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Young Australian dad diagnosed with fatal familial insomnia slowly dying from hereditary condition

Years before his diagnosis, Lachlan Webb knew that an incurable and unpreventable hereditary condition could slowly suck the life from him.

But as the father of a one-year-old boy, he hoped he had more time. He hoped he could see his son grow up.

Instead, with the “worst-case scenario” unfolding, the Brisbane man’s tragedy-stricken family isn’t sure he’ll be around for Christmas.

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“To see him deteriorate and lose independence has just been horrific,” said his sister Hayley Webb.

The Webb family is in rare company — but not for the right reasons.

In the 1970s, Lachlan’s uncle died in his early 20s from unknown causes.

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“At the time, my family had no idea what was happening to him,” Hayley told 7NEWS.com.au.

“They just had no explanation for it.”

When the siblings’ grandmother died in similar circumstances in her 60s in 1994, it was discovered the family was found to carry the gene causing fatal familial insomnia (FFI).

The rare condition is as horrific as it sounds. Victims lose the ability to have proper sleep.

Hayley and Lachlan’s mother died in 2012, six months after being diagnosed as FFI-triggered.

“About a month at the end of that was her in a vegetative state,” said Hayley.

“The month before that was her hallucinating 24/7.”

Lachlan Webb uses a wheelchair as he fights the effects of fatal familial insomnia. Credit: Supplied

She was in her 60s. Lachlan is only 35.

His initial symptoms were memory fog, dizziness and weight loss. He was also having “night wakings”, Hayley says.

Perhaps optimistically, it was hoped those symptoms could have a less sinister explanation.

“He had a baby and was under a lot of stress at work. He had things going on in his life that could explain these symptoms away,” Hayley said.

“Night wakings aren’t unusual when you have a baby. Weight loss can happen when you’re stressed at work.

“We were holding on to hope that it wasn’t FFI.

“Unfortunately, we did receive the diagnosis earlier this year. He was diagnosed the day after his son’s first birthday.”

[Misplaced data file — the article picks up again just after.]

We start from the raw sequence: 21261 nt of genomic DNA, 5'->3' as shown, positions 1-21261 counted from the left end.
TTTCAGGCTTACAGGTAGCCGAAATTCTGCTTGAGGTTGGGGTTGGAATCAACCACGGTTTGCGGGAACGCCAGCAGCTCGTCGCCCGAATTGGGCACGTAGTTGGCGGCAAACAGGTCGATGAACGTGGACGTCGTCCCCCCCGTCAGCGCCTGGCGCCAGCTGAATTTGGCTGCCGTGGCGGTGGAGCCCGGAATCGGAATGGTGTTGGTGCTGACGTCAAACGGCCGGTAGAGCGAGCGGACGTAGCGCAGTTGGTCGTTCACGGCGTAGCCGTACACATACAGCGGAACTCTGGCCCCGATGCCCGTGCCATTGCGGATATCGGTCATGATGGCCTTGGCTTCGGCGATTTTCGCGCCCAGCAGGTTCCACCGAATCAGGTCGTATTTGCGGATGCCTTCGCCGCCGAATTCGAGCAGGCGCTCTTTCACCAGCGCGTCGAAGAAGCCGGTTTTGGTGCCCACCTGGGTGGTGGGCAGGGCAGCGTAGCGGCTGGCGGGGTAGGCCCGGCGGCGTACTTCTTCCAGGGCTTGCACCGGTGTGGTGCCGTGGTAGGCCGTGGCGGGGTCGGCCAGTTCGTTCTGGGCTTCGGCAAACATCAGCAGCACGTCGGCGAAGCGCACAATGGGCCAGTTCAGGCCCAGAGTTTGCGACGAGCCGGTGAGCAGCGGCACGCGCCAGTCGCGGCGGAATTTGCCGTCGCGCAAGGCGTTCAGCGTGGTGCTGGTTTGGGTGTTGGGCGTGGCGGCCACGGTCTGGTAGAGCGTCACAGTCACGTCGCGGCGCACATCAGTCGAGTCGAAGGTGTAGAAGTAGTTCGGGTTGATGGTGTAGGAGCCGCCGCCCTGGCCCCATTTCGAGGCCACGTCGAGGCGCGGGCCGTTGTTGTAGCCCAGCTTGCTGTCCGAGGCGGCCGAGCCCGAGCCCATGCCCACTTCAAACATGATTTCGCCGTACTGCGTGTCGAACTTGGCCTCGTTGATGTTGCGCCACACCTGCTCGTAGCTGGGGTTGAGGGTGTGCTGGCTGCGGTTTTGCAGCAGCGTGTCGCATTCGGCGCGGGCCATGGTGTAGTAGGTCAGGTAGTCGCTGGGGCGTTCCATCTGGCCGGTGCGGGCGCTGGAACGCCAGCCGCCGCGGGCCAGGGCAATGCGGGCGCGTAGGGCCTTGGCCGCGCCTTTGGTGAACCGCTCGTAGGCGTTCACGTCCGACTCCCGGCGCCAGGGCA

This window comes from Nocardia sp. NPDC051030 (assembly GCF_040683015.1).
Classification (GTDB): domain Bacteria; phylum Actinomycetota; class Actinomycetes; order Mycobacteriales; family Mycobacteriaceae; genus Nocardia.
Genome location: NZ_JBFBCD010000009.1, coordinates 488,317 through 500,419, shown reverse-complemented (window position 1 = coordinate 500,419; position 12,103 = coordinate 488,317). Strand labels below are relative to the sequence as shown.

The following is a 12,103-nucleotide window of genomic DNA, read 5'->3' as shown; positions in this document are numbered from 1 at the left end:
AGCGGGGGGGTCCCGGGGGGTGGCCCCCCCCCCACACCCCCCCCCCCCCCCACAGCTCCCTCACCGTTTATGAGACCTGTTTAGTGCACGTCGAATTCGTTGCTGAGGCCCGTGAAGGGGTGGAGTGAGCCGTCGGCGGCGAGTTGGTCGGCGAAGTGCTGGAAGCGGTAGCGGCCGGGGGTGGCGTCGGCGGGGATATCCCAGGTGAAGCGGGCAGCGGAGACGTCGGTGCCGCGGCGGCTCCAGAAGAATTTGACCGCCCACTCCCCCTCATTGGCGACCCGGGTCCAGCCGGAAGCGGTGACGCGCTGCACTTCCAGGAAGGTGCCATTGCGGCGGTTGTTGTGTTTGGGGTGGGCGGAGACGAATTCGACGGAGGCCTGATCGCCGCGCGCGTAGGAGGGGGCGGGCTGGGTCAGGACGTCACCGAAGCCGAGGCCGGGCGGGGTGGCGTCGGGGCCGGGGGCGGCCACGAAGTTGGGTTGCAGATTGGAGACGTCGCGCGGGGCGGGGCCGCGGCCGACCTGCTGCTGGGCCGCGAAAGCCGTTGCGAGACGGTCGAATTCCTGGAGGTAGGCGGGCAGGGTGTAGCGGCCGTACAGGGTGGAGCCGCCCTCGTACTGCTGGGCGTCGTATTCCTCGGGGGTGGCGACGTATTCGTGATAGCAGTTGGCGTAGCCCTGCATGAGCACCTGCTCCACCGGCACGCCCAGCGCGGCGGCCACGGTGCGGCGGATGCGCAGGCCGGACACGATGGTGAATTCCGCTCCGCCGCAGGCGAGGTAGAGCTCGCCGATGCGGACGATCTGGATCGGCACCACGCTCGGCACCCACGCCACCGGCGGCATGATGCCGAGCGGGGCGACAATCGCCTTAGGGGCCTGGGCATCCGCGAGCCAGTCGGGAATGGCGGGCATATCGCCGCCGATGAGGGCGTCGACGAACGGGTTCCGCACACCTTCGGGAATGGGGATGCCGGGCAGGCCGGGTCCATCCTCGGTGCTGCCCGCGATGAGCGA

Lachlan is a young husband and father to a one-year-old boy. Credit: Supplied

Lachlan’s decline since his diagnosis in April has been “rapid”, according to Hayley.

He uses a wheelchair, having lost his balance and coordination, and he suffers memory loss.

“He feels very foggy a lot of the time,” Hayley said.

“Most recently, he’s been losing his ability to speak. It’s been very difficult.”

But his decline has been nowhere near as abrupt as that of other family members.

“His mental symptoms have been much slower and quite different to our other relatives’ deterioration,” said Hayley.

“He has surprised us all with his resilience.

“He hasn’t had any hallucinations at this point, which is in stark contrast to our other family members at this point.

“When he was first diagnosed as triggered back in April, we didn’t hold much hope that he would see September.”

Lachlan Webb and his sister Hayley. Credit: Supplied

Fatal familial insomnia, according to the United States’ National Organization for Rare Disorders (NORD), is caused by abnormalities in the prion protein which become “toxic to the body”.

The abnormal or “misfolded” prion proteins live “primarily” in the thalamus, “which is a structure deep within the brain that helps to regulate many functions of the body including sleep, appetite and body temperature”, NORD says.

Unlike its name suggests, FFI doesn’t stop Lachlan from sleeping. But it does stop him from getting the sleep he needs to live.

“Lachlan still goes to bed every night. He still falls asleep — albeit for short periods of time,” said Hayley.

“The problem isn’t so much him falling asleep, as it is reaching the restorative stages of sleep.

“He will go to bed at night. He will go to sleep for four hours.

“But he never reaches a stage of sleep that is reparative for the brain and body.”

Lachlan’s family don’t know how much longer he has left. Credit: Supplied

Lachlan and Hayley have both undergone IVF to have their children, in a bid to stop passing FFI down.

They had known they had FFI in their family most of their lives, but it wasn’t until their mum died that they decided they wanted to get tested to see if they were carrying the deadly genes.

When they received the diagnosis, they were in their 20s, enabling them to “investigate avenues not to pass the gene onto our own children”, said Hayley.

It’s not known how much longer Lachlan will live, but the family is “praying he’s able to see Christmas”.

“We’re just so grateful for every extra minute, every extra hour, every extra day we have,” Hayley said.

As a mum of a three-year-old, with a second son due in weeks, Hayley admits she lives her life in fear.

‘Frankly terrifying’

“Before this year, we put it to the back of our heads because we thought we had time,” she said.

“We knew there was no cure, we knew there was no prevention, we knew there was nothing we could do to stop it.

“So we focused on the things we could do, that is raise awareness, raise money for research and do IVF, so we never pass it down to our children and the buck would stop with us. That’s what we did.

“Then this year hit us like a big punch in the face and we realised that time isn’t guaranteed.

“And that is frankly f****** terrifying. That’s really scary.

“I’ve got a three-and-a-half-year-old and am weeks away from having my second boy.

“I desperately want to see them grow up and be there for them.”

A GoFundMe has been set up to support Lachlan and his young family.

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